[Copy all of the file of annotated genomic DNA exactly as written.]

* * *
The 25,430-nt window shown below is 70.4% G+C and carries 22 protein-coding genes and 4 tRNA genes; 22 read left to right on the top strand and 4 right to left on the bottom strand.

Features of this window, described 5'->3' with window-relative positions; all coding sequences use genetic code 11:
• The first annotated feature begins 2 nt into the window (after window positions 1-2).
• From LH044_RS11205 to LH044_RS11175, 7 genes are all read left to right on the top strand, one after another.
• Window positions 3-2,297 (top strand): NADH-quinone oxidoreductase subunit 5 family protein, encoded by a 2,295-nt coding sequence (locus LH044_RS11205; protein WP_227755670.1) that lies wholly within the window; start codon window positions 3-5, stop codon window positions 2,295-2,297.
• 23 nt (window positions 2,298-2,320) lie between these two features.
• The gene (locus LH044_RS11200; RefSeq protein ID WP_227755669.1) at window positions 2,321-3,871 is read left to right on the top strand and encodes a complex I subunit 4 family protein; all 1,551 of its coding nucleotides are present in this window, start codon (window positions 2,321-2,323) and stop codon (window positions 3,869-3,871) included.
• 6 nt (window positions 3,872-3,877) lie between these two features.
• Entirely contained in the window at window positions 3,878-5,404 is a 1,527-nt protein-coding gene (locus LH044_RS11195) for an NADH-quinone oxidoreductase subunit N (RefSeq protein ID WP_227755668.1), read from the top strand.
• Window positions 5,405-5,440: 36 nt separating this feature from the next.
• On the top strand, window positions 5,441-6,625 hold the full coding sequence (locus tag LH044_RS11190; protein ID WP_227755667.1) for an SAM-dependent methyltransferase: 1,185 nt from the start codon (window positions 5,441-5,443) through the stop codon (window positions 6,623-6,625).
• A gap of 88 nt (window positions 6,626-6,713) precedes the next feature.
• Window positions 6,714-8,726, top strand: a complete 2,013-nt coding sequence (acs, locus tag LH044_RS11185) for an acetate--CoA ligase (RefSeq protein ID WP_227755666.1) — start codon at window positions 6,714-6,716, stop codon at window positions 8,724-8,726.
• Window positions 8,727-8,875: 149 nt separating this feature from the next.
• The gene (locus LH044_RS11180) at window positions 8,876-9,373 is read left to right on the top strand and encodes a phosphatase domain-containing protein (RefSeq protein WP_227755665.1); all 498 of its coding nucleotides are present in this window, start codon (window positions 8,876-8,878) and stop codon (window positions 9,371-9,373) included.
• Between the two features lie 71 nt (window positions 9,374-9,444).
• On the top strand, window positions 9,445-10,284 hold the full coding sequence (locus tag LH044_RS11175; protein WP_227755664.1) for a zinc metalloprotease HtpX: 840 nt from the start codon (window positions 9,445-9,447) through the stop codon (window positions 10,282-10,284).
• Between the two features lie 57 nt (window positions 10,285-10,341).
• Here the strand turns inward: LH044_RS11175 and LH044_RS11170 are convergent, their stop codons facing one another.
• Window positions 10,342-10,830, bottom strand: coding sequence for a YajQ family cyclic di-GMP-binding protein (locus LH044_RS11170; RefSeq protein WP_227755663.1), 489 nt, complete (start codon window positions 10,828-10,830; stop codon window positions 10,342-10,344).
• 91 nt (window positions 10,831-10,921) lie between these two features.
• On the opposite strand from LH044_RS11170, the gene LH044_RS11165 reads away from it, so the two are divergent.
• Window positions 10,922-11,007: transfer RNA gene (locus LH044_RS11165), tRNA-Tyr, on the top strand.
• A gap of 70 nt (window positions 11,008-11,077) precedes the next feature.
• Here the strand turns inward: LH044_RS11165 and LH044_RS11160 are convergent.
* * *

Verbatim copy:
The 25,430-nt window shown below is 70.4% G+C and carries 22 protein-coding genes and 4 tRNA genes; 22 read left to right on the top strand and 4 right to left on the bottom strand.

Features of this window, described 5'->3' with window-relative positions; all coding sequences use genetic code 11:
• The first annotated feature begins 2 nt into the window (after window positions 1-2).
• From LH044_RS11205 to LH044_RS11175, 7 genes are all read left to right on the top strand, one after another.
• Window positions 3-2,297 (top strand): NADH-quinone oxidoreductase subunit 5 family protein, encoded by a 2,295-nt coding sequence (locus LH044_RS11205; protein WP_227755670.1) that lies wholly within the window; start codon window positions 3-5, stop codon window positions 2,295-2,297.
• 23 nt (window positions 2,298-2,320) lie between these two features.
• The gene (locus LH044_RS11200; RefSeq protein ID WP_227755669.1) at window positions 2,321-3,871 is read left to right on the top strand and encodes a complex I subunit 4 family protein; all 1,551 of its coding nucleotides are present in this window, start codon (window positions 2,321-2,323) and stop codon (window positions 3,869-3,871) included.
• 6 nt (window positions 3,872-3,877) lie between these two features.
• Entirely contained in the window at window positions 3,878-5,404 is a 1,527-nt protein-coding gene (locus LH044_RS11195) for an NADH-quinone oxidoreductase subunit N (RefSeq protein ID WP_227755668.1), read from the top strand.
• Window positions 5,405-5,440: 36 nt separating this feature from the next.
• On the top strand, window positions 5,441-6,625 hold the full coding sequence (locus tag LH044_RS11190; protein ID WP_227755667.1) for an SAM-dependent methyltransferase: 1,185 nt from the start codon (window positions 5,441-5,443) through the stop codon (window positions 6,623-6,625).
• A gap of 88 nt (window positions 6,626-6,713) precedes the next feature.
• Window positions 6,714-8,726, top strand: a complete 2,013-nt coding sequence (acs, locus tag LH044_RS11185) for an acetate--CoA ligase (RefSeq protein ID WP_227755666.1) — start codon at window positions 6,714-6,716, stop codon at window positions 8,724-8,726.
• Window positions 8,727-8,875: 149 nt separating this feature from the next.
• The gene (locus LH044_RS11180) at window positions 8,876-9,373 is read left to right on the top strand and encodes a phosphatase domain-containing protein (RefSeq protein WP_227755665.1); all 498 of its coding nucleotides are present in this window, start codon (window positions 8,876-8,878) and stop codon (window positions 9,371-9,373) included.
• Between the two features lie 71 nt (window positions 9,374-9,444).
• On the top strand, window positions 9,445-10,284 hold the full coding sequence (locus tag LH044_RS11175; protein WP_227755664.1) for a zinc metalloprotease HtpX: 840 nt from the start codon (window positions 9,445-9,447) through the stop codon (window positions 10,282-10,284).
• Between the two features lie 57 nt (window positions 10,285-10,341).
• Here the strand turns inward: LH044_RS11175 and LH044_RS11170 are convergent, their stop codons facing one another.
• Window positions 10,342-10,830, bottom strand: coding sequence for a YajQ family cyclic di-GMP-binding protein (locus LH044_RS11170; RefSeq protein WP_227755663.1), 489 nt, complete (start codon window positions 10,828-10,830; stop codon window positions 10,342-10,344).
• 91 nt (window positions 10,831-10,921) lie between these two features.
• On the opposite strand from LH044_RS11170, the gene LH044_RS11165 reads away from it, so the two are divergent.
• Window positions 10,922-11,007: transfer RNA gene (locus LH044_RS11165), tRNA-Tyr, on the top strand.
• A gap of 70 nt (window positions 11,008-11,077) precedes the next feature.
• Here the strand turns inward: LH044_RS11165 and LH044_RS11160 are convergent.